Here are some best practices to follow to protect your Qonto account from phishing:

  • Direct Access to Your Account Save the site "" in your bookmarks. We encourage you to use this shortcut to access the Qonto application. This avoids clicking on any potential links included in a fraudulent email. Download the official Qonto application available on mobile from the app store.

  • Password Manager Use this tool to store your Qonto password. The password manager detects phishing sites and will only suggest autofilling your credentials on the genuine Qonto site.

  • Suspicious Link in an Email If a link invites you to view a transaction or perform a sensitive operation, for example, do not click on it. Instead, log in to your Qonto application independently on your computer or phone. This allows you to have better control over the authentication process. In case of doubt, use the chat from your Qonto account to secure exchanges.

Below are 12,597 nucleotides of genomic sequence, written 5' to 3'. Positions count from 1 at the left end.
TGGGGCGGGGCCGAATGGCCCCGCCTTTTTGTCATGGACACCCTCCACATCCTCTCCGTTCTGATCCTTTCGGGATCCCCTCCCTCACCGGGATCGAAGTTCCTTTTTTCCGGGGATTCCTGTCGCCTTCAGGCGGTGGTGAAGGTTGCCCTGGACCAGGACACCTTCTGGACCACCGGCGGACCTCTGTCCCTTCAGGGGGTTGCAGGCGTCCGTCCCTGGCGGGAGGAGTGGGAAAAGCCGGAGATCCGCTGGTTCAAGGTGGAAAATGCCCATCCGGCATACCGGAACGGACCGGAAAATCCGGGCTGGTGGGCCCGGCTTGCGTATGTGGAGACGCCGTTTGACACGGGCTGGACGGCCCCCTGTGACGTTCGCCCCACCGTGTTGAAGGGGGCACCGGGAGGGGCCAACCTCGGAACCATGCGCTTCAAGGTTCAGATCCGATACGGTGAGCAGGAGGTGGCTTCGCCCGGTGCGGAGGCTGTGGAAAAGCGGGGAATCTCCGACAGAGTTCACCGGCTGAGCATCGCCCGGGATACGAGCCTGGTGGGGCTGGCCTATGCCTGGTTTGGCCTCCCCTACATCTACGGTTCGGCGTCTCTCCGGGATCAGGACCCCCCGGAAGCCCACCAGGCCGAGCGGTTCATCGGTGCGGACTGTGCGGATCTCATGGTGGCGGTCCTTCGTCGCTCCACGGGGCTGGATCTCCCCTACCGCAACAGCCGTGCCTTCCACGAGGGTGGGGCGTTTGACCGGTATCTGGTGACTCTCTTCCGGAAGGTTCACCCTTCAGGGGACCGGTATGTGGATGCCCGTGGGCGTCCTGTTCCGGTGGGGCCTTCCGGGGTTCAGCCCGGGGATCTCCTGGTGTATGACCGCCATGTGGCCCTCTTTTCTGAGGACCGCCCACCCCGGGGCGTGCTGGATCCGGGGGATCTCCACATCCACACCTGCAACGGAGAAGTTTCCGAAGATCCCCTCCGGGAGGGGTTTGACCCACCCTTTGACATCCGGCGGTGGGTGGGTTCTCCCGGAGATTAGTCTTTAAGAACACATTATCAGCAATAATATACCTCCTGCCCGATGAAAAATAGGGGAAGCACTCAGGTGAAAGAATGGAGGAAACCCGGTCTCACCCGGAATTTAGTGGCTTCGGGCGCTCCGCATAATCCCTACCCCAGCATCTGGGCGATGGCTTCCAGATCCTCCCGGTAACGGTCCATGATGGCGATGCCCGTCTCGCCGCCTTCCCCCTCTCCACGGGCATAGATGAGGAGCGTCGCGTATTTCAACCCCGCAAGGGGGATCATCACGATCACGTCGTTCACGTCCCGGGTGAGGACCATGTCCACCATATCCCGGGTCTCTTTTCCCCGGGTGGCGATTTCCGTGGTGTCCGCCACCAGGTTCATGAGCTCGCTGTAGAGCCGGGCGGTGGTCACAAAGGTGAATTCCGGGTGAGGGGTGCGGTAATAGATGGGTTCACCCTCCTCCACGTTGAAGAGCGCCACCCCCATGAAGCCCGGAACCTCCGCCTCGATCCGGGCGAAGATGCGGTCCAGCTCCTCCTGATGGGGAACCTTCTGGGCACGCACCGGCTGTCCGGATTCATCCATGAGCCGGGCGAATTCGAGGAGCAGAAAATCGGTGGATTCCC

• Pre-Recorded Banking Information Avoid saving your credentials and payment information online. If you choose to do so, only save them on trustworthy and secure sites (look for the padlock symbol on the left of the URL, connection in https).

What to do if someone has used my identity to open a Qonto account?

We implement stringent checks during the creation of a new Qonto account, in compliance with current legislation.

However, if you suspect that someone has opened a Qonto account using your identity or that of your company, follow these steps:

  1. Promptly file a complaint with the relevant authorities so that you can provide us with the official report during our communication;

  2. Prepare a copy of your identification document and a Kbis (French business registration document) dated within the last 3 months for your company;

  3. Transmit these documents to us by email or through the chat so that we can take appropriate measures.